My beautiful boy: Steve Carell to the rescue of Timothée Chalamet [Critique]

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Beautiful Boy Timothée Chalamet Steve Carell
Amazon / Metropolitan FilmExport

A great melodrama around addiction with Steve Carell as the father of Timothée Chalamet struggling with drugs.

To wait until the exit of Dune (September 15) and The French Dispatch (October 27), fans of Timothée Chalamet will be able to find him tonight on Canal +, which is broadcasting for the first time My Beautiful Boy, a nice film also worn by Steve Carell, released in theaters in early 2019. Here is our review.

Denis Villeneuve – Dune: “Timothée Chalamet has the charisma of a rock star”

In three consecutive films (The shit of things, Alabama Monroe, Belgica), the Belgian Felix Van Groeningen has established himself as the inspired portrait painter – and music lover – of dysfunctional families sucked into the black holes of atavism and addiction. Follower of total cinema, euphoric and plumbing, trivial and mythological, deconstructed and narrative, FVG is also distinguished by its love of American culture, evident through its characters of Flemish rednecks fans of Roy Orbison in Merditude… or bluegrass in Alabama Monroe. There was no doubt that this man was not going to limit himself to the lowland for long. Things didn’t drag on. During the campaign for the 2014 Oscars (where Alabama Monroe competed in the Best Foreign Film category), he was approached by representatives of Plan B, Brad Pitt’s production company, who submitted the project to adapt David and Nic Sheff’s memoirs to him. Story of a father’s fight to save his son from drugs, Beautiful Boy: A father’s journey through his son’s addiction seems to have been written for the Belgian director, so many swarm his obsessions for the family ties tested by the misfortunes from which they emerge different but reinforced.

FATHER COURAGE

Recognized journalist, remarried and father of two young children, David Sheff cherishes for his eldest son, Nic, a special and reciprocal affection. He also has custody of it. How could this loving father ignore the slow decline of his favorite offspring? Addicted to methamphetamine (or “crystal meth”, an over-the-counter nasal decongestant which, taken in its pure form, is an XXL psychotropic drug) since he was 12 years old, Nic has become an outsider. A pathological liar, a certified mythomaniac, an outstanding manipulator. As transparent and quick to disappear as a ghost, he digs his own tomb and makes the lives of those close to him hell. At first incredulous, then overcome by guilt, David will react. He is the hero of the film, the one who gives it its color: it is here less a chronicle of addiction (as could be Requiem for a Dream, for example) than its consequences; collateral damage and the search for solutions that it implies. In this sense, David Sheff approaches Judge Wakefield, the character of Traffic of Steven Soderbergh, brought to put on the warming blue to help his junkie daughter. But if, in the test, the arrogant Wakefield gains in humility, Sheff, him, must force his benevolent nature to rise to the height of stakes requiring grip and lucidity. Praise of paternity in its most mythical aspect (Sheff is Orpheus descending to Hell to recover the loved one), My Beautiful Boy sits on the broad shoulders of Steve Carell, whose role as a determined and hurt father echoes the one he held in the recent Last Flag Flying by Richard Linklater. Men of integrity whose value system will collapse in the light of the inquisitive gaze cast by society on their imperfect children. Facing Carell, Timothée Chalamet, a pale and sickly junkie, impresses with the maturity of his game, far from the excesses of his model Leonardo DiCaprio in Basketball Diaries.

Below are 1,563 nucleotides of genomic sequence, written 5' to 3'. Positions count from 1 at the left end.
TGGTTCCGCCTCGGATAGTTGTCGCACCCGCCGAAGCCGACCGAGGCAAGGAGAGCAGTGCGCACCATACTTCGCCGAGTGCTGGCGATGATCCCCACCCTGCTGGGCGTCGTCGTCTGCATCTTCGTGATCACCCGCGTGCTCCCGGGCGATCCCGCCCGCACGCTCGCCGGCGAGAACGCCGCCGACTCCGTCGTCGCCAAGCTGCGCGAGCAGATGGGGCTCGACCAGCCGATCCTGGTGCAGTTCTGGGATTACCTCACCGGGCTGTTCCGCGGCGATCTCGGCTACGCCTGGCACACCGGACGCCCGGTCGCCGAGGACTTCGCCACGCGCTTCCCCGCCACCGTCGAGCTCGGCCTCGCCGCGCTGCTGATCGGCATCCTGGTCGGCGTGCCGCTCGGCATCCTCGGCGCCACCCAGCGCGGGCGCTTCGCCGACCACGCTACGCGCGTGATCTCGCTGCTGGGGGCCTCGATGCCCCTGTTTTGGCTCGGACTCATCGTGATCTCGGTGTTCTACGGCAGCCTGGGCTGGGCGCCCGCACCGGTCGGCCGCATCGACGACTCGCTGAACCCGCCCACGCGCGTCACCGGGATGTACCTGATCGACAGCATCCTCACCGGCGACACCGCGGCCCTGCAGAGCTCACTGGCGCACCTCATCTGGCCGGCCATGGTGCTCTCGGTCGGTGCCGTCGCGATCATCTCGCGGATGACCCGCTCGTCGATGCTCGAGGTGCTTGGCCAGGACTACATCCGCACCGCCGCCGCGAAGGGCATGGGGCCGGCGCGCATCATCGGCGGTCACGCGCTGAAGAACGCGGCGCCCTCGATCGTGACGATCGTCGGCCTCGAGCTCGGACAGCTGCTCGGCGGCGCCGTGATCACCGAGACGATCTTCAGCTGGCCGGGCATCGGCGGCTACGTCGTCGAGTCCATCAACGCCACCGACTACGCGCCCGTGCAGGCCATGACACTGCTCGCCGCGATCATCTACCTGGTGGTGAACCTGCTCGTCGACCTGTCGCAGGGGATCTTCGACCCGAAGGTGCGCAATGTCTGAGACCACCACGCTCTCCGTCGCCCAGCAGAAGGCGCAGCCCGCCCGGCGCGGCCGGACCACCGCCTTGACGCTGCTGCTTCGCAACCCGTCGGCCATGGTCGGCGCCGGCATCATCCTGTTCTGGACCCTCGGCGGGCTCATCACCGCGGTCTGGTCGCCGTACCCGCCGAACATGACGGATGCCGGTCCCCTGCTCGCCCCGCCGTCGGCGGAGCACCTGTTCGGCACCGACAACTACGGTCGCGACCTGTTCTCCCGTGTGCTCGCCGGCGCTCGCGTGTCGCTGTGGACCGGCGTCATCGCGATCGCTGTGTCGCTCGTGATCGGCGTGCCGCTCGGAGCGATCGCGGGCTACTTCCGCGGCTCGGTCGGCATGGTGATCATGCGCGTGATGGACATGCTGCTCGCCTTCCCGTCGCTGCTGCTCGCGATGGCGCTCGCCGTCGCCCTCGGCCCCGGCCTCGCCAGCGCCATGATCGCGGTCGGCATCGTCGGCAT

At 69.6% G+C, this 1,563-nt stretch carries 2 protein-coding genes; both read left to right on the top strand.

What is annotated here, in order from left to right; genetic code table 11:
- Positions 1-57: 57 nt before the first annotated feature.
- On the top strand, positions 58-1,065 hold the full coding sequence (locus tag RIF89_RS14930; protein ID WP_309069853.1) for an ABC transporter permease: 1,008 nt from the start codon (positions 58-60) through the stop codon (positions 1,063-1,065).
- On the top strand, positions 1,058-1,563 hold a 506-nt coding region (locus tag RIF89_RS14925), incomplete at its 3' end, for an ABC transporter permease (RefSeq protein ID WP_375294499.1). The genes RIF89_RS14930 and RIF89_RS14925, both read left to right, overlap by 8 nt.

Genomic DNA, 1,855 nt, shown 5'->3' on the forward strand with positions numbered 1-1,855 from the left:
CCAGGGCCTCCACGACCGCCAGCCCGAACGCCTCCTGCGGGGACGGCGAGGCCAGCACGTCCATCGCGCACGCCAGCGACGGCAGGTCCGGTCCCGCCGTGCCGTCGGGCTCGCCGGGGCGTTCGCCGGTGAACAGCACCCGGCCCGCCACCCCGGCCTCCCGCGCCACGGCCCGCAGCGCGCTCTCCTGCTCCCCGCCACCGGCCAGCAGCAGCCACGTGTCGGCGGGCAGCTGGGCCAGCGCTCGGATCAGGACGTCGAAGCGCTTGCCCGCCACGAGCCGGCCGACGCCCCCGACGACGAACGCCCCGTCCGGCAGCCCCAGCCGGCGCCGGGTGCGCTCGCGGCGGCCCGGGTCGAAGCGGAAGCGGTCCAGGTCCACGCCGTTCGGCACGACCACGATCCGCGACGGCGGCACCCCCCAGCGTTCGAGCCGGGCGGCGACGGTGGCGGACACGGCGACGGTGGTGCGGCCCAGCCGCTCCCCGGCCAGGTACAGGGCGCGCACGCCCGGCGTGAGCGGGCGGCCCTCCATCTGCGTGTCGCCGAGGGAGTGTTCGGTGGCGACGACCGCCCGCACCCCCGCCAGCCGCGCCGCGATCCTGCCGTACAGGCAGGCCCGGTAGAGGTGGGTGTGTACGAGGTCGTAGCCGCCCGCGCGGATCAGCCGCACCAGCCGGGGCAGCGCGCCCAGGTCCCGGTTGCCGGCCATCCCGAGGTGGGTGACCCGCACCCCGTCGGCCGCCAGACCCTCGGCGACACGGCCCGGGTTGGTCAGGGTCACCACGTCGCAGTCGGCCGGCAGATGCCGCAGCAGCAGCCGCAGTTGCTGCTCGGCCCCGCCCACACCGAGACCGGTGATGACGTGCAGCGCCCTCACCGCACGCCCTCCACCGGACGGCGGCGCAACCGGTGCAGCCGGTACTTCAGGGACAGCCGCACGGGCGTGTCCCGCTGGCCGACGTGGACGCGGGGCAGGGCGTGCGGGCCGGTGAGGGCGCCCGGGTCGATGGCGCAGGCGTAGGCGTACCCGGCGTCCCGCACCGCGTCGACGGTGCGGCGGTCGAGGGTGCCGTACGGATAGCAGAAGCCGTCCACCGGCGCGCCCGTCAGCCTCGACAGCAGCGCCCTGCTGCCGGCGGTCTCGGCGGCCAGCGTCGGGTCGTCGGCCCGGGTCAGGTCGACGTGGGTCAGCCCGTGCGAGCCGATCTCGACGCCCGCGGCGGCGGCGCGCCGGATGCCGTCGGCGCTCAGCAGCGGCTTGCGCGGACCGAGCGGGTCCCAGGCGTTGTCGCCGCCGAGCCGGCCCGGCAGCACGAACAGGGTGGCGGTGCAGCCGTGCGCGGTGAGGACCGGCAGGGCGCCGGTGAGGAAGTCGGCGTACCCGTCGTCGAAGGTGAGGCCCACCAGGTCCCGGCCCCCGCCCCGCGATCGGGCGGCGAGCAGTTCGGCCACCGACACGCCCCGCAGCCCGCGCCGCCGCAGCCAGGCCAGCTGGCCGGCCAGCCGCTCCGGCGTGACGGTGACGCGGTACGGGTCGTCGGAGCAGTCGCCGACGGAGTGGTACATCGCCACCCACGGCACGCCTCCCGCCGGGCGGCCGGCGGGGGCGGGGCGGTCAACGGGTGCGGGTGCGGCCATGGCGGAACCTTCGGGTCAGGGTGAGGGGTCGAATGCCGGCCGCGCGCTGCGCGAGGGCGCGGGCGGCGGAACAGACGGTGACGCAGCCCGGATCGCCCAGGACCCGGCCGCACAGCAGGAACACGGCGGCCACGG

NEOCLASSICISM

True to his kaleidoscopic style, Van Groeningen does not tell this story in a linear fashion. The back and forth, skilfully balanced between past and present, between happy days and dark hours, infuse a stubborn melancholy in the film, which seems to run after its own resilience. The director does not make crates either, aware of having to address a wider audience, perhaps less receptive to his collages bordering on abstraction. The temptation of lyricism is definitively evacuated by the use of an intradiegetic music which dialogues more with the inner impulses of the characters than with the specific musicality of the film. Fans ofAlabama Monroe may be a bit disappointed to see FVG settle down to this point, but we have to admit that substance takes precedence over form. The last shot of the film, admirable of restraint and emotion, testifies in this regard to the certainty of the choices of the Belgian director whose next project we are impatiently awaiting.

From Little Miss Sunshine to Last Flag Flying, Steve Carell is dramatically funny

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